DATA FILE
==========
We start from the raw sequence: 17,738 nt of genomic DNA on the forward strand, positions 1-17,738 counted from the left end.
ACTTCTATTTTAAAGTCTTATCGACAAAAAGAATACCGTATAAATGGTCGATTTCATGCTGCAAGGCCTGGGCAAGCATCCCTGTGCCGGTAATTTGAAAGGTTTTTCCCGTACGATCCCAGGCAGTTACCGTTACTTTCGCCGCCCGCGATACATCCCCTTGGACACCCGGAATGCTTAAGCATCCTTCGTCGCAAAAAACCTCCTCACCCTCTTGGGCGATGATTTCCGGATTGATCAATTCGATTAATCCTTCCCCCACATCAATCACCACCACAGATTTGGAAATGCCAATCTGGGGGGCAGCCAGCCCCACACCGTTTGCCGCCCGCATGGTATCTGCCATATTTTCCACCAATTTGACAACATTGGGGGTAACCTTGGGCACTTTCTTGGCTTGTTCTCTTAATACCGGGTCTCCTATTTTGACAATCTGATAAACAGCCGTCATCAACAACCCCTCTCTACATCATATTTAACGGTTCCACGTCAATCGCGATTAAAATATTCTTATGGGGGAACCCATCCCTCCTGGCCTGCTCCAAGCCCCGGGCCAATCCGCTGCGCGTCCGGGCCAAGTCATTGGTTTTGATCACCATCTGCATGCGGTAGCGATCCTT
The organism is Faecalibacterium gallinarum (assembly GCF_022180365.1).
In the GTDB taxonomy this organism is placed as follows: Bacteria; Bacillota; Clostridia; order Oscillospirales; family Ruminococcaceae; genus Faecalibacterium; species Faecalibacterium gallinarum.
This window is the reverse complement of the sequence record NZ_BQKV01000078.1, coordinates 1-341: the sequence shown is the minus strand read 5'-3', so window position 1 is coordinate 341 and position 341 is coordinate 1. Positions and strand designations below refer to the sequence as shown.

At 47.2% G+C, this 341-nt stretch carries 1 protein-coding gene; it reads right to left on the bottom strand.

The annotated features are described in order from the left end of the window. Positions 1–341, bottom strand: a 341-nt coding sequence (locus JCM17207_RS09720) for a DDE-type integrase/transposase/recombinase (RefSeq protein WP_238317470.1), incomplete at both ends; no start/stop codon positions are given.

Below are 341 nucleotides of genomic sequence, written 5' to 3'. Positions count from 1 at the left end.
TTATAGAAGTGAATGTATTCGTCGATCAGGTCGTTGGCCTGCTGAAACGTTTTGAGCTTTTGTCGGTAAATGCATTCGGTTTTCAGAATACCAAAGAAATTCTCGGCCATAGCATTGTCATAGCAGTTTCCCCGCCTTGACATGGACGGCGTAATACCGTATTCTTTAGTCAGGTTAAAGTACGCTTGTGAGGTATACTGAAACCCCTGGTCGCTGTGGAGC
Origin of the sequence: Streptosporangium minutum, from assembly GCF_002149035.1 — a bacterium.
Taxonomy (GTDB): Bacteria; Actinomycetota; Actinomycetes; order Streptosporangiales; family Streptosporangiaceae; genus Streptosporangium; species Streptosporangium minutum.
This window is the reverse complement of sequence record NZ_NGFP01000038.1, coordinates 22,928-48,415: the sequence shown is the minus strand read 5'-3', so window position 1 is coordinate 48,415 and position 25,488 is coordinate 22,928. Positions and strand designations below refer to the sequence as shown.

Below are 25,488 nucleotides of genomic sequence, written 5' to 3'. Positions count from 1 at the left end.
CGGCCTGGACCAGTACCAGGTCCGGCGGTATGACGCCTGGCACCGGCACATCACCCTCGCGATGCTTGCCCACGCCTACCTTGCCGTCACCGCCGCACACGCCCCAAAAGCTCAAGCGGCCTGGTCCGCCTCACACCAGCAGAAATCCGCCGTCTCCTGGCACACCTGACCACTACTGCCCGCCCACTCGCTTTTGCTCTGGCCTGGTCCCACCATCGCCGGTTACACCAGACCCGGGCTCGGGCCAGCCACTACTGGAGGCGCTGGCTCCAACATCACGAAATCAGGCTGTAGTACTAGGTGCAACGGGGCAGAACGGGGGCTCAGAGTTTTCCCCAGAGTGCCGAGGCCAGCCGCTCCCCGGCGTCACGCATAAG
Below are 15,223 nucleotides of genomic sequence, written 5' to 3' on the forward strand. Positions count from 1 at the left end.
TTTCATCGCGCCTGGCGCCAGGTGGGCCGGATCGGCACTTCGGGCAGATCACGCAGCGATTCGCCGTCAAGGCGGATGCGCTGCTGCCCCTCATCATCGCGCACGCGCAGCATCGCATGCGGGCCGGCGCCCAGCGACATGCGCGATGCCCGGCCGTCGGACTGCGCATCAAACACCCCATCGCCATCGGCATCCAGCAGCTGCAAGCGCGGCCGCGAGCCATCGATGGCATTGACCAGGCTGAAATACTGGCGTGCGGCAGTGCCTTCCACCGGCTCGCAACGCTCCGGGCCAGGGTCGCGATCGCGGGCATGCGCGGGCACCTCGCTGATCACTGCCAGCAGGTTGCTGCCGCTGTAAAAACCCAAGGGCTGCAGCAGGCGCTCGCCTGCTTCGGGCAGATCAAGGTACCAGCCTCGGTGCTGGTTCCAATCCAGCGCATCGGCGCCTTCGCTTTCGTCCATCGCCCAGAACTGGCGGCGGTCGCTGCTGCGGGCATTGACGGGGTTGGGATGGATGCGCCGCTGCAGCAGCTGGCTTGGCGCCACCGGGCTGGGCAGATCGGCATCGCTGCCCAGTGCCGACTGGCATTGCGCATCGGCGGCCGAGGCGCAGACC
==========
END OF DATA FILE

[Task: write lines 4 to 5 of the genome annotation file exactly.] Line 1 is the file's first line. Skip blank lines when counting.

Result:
In the GTDB taxonomy this organism is placed as follows: Bacteria; Bacillota; Clostridia; order Oscillospirales; family Ruminococcaceae; genus Faecalibacterium; species Faecalibacterium gallinarum.
This window is the reverse complement of the sequence record NZ_BQKV01000078.1, coordinates 1-341: the sequence shown is the minus strand read 5'-3', so window position 1 is coordinate 341 and position 341 is coordinate 1. Positions and strand designations below refer to the sequence as shown.